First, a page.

Parking attendants to pilot CCTV cameras

Car parking attendants in a Lothian hospital are to begin wearing CCTV cameras in a bid to boost safety.
 
Staff working in car parks in St John's Hospital, Livingston, will wear the state-of-the-art gadgets as part of a groundbreaking new trial to prevent violence and aggression.
 
It comes after a rising number of attendants have been subjected to verbal and physical abuse from angry motorists as they try to free-up parking spaces for patients and keep emergency routes clear.
 
One attendant was hit with a walking stick and another had a car driven at them during this recent spate of incidents.
 
It is hoped the little cameras, which are the size of a name badge, will act as a deterrent to drivers who become aggressive and abusive and act as a “silent witness” against those who break the law.
 
George Curley, Director of Operations-Facilities, NHS Lothian, said: “We have a zero-tolerance approach to violence and aggression in the workplace and a duty to protect our workforce.
 
“These car parking attendants are performing a vital function by ensuring that patients can park and receive clinical care they require while directing general visitors to other areas.
 
“This abusive behaviour is completely unacceptable and we will not tolerate it.”
 
NHS Lothian began employing attendants at St John's Hospital to help ensure that patients' car parks were used only by patients and not general visitors.
 
It was designed to help patients attend hospital to receive the care they required and prevent missed appointments. Visitors to the hospital were then directed on to other car parks around the site.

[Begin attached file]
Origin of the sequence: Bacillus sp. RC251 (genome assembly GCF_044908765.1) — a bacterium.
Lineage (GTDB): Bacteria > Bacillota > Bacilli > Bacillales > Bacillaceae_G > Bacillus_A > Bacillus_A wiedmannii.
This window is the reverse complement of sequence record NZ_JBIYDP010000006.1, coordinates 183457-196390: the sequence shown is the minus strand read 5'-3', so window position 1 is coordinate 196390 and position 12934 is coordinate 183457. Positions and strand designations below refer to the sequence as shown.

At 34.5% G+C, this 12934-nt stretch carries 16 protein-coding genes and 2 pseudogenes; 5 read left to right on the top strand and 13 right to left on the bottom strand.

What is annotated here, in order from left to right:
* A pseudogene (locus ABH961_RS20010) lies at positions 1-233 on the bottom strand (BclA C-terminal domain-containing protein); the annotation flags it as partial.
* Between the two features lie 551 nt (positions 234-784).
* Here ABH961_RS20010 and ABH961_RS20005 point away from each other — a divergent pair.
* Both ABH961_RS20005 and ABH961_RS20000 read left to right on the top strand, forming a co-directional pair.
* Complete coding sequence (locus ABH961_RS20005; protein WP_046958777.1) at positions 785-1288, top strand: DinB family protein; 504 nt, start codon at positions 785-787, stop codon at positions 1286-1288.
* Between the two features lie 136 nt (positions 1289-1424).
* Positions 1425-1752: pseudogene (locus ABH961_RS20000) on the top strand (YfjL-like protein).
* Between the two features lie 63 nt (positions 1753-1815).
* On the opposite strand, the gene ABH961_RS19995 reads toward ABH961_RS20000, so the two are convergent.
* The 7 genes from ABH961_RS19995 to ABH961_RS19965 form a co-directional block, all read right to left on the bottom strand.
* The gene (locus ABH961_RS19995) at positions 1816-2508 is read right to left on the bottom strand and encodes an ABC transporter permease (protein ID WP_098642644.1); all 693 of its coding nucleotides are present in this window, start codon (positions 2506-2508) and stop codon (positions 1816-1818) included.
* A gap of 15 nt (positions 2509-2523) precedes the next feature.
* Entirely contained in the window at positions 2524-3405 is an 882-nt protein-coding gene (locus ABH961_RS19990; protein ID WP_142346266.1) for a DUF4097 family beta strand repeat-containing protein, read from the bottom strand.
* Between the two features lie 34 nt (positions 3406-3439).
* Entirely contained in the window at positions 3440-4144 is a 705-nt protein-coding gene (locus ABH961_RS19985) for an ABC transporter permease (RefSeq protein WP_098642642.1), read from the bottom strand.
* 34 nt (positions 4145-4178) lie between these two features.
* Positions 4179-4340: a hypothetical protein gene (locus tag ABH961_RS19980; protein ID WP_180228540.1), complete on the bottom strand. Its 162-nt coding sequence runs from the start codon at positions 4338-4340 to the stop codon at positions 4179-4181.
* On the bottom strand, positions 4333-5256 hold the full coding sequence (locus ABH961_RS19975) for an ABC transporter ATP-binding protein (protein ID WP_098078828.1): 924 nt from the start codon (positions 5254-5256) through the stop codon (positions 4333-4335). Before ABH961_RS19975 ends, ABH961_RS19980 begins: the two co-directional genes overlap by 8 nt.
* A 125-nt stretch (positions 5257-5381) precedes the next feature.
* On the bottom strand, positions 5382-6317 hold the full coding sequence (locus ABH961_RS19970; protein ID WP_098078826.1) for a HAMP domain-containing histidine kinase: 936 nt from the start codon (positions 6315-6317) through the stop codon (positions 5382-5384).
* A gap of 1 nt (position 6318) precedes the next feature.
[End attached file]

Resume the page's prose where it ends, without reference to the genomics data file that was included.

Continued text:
However since the move in November, there has been a rapid rise in the number of aggressive and violent incidents in recent weeks.
 
In November, there were only two incidents, but over December and January the total has now reached 14.
 
The attendants will begin wearing the cameras in the main patient car park from next week, in the move which is supported by union leaders, as they direct cars around the site.
 
If the attendant feels threatened in a particular situation, they simply turn on the camera which causes a light to appear and a warning that recording is in progress.
 
Mr Curley said: “Some of these drivers think that because no-one else is around to witness their unacceptable behaviour that they will get away with it. That will no longer be the case.”
 
If successful, the pilot scheme could be rolled out across other hospitals in NHS Lothian.
 
So far, the technology has been successfully used by general parking attendants, litter wardens and police officers.
 
Footage will be stored in secure areas along with other CCTV footage and eventually destroyed.
 
11/02/2014